And now for something just a little bit different.
Those who’ve read Bright Meadow for a little bit will be familiar with Moose from the stories I tell and from the comments on assorted posts. For those of you who aren’t so hot on the history around here, Moose is my long suffering flatmate. And when I say long suffering I mean it – she’s survived me + mornings since 2004. That’s impressive to say the least.
Anyway, I dragged Moose into the whole blogging gig shortly after I started (I like to lead by example) but what with one thing and another she hasn’t added to hers since last October (naughty Moose). Apparently I’m partly to blame for this as I always seem to blog the stories first… Um, oops?
So with me on a blogging break, Moose decided it was time to take matters into her own capable hands and write a guest post about something that happened to us a few weeks back. Can I just say how weird it was sitting in the living room knowing that Moose was writing something for MY blog? Eeek. But I like the results and I hope you do to.
Ladies and jellybeans, please bring your hands together and welcome Moose.
The other weekend I dragged a not-so-chipper Cas out for the evening to see my favourite band – Barenaked Ladies. We arrived at the Guildhall in plenty of time, stood in the wrong queue for a bit (what is it about us Brits and queues? we see a long queue and automatically gravitate to it), but finally managed to find a cosy spot inside against the wall so Cas had something to lean on. It was pretty good spot. It had a reasonably clear view of the stage, the aforementioned wall, it was next to an exit for an easy escape and/or route to the toilets, and was next to the bar should we wish to partake. It was in fact a perfect spot… until the support act came on.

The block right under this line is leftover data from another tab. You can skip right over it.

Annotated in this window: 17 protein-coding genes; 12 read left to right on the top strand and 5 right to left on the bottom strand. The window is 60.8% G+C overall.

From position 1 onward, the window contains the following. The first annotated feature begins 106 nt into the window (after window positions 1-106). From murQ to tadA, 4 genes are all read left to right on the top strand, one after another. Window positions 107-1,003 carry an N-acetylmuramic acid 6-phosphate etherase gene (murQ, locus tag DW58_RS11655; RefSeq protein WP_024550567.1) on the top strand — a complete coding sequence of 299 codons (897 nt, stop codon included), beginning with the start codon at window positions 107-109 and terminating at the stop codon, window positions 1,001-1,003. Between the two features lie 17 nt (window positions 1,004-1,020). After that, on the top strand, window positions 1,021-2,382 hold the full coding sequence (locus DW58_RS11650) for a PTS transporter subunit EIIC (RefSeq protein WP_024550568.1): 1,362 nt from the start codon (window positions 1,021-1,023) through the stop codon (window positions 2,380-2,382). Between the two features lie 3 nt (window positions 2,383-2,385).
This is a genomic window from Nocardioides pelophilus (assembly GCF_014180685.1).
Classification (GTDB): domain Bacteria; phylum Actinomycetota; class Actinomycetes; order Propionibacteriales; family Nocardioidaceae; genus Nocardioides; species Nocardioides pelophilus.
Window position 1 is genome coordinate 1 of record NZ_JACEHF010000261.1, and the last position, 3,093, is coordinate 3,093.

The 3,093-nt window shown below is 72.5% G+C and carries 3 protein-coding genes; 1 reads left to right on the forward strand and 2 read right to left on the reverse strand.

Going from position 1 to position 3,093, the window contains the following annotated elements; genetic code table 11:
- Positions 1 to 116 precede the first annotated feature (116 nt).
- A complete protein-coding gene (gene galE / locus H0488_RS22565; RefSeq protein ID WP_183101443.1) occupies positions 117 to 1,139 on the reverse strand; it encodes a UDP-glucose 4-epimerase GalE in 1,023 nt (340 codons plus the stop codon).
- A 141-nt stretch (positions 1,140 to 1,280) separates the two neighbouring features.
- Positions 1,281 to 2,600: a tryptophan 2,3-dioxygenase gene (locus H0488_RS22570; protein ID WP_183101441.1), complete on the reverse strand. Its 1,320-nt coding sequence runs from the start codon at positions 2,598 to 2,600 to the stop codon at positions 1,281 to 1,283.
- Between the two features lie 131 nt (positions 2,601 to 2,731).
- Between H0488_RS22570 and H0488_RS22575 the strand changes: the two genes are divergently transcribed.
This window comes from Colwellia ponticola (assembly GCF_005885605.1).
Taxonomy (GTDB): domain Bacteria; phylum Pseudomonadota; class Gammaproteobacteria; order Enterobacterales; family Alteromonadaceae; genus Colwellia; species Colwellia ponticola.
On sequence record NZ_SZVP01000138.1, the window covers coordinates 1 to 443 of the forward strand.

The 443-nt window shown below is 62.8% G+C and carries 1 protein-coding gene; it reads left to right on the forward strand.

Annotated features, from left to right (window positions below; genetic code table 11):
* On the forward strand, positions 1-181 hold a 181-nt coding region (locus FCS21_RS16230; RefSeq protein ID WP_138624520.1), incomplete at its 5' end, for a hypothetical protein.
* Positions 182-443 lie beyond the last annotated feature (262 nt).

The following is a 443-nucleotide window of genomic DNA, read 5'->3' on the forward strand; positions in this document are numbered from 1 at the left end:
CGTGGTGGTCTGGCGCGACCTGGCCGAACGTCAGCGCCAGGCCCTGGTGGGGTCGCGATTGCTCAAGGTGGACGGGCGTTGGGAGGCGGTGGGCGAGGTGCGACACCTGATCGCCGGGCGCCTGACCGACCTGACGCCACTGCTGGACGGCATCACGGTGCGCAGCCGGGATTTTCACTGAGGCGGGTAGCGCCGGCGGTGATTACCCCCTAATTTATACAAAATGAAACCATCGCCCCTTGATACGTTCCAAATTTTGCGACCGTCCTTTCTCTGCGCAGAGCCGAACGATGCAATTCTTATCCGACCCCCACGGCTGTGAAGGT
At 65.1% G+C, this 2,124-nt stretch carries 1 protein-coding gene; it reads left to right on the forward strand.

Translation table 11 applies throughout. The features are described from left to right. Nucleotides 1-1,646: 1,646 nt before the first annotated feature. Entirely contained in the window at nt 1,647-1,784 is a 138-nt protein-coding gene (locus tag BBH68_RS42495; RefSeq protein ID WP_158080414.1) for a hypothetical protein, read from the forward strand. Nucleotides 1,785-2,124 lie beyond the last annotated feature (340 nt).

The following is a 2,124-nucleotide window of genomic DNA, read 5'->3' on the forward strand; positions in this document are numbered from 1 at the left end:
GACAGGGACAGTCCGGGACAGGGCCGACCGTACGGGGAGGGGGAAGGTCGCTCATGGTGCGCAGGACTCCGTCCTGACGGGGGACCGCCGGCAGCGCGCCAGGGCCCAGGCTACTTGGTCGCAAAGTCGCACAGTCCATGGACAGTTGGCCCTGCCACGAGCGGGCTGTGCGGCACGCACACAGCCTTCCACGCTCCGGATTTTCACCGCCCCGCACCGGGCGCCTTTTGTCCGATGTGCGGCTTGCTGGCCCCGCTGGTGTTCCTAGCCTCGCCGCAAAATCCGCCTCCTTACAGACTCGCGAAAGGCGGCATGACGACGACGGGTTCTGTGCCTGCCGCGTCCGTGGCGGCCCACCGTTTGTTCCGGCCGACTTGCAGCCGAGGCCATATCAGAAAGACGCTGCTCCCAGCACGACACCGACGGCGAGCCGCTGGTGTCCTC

The second the lights went down people appeared from nowhere to stand in front of us. Not just any old people mind, people taller than us. I went from seeing three quarters of the stage to seeing the back of someone’s t-shirt in less than 30 seconds. At one point I made a comment to Cas about people standing in front of us, which the women who had just come to stand in front of me overheard, she glared at me before turning her back and reducing my view even further, to the back of her head. After about 15 minutes of standing on tippy-toes and bobbing around like a Fraggle on speed I finally gave up and suggested we move to the back where there appeared to be more room and better chance of finding a clear spot.
I am just over 5’2″ (or 158cm for the metrically inclined). Most of the time I am perfectly happy with this. I’m quite comfortable with the majority of the population in the UK being taller than me. The only time I’m not is when I’m with a crowd of people, oh say, like 500 people at a gig. Unless I arrive super, duper early so I can be right at the very front I am reduced to not being able to see much of anything. If people could just be a little more considerate and think about the fact that they may be blocking someone’s view as they squirm their way to the front things could be so much better for everyone. But they don’t. Last weekend was an extreme case I have to admit, it was the first time I’ve ever had to go to the back (emphasise back) of the room to get a better view! It was then that I introduced Cas to ‘The Plan’.
‘The Plan’ is to introduce height restricted areas at all gigs and concerts where there is standing room. All people below 5’4″ could go in the front section, between 5’5″ and 5’9″ could go in the middle, and anyone over 5’10” could go at the back. That way us short-arses could actually get a chance at seeing something once in a while. Now, I’ll admit this plan isn’t perfect. It still has a few kinks to iron out. What happens, for example, if you’re partner is taller than you are? As someone who is attracted to tall men (something to do with restoring balance to the universe according to a friend of mine) I do appreciate the problem, but this is a minor consideration I feel. Overall the concept is sound. Now I just need to convince the venues of this…
Oh, and the post title? It’s the title of a song by the support act that night, the very funny Boothby Graffoe, which he got the audience singing and I’ve had stuck in my head ever since. “Baseball playing spi-der, baseball playing spi-der, baseball playing spi-der, baseball playing spi-der, baseball playing spi-der”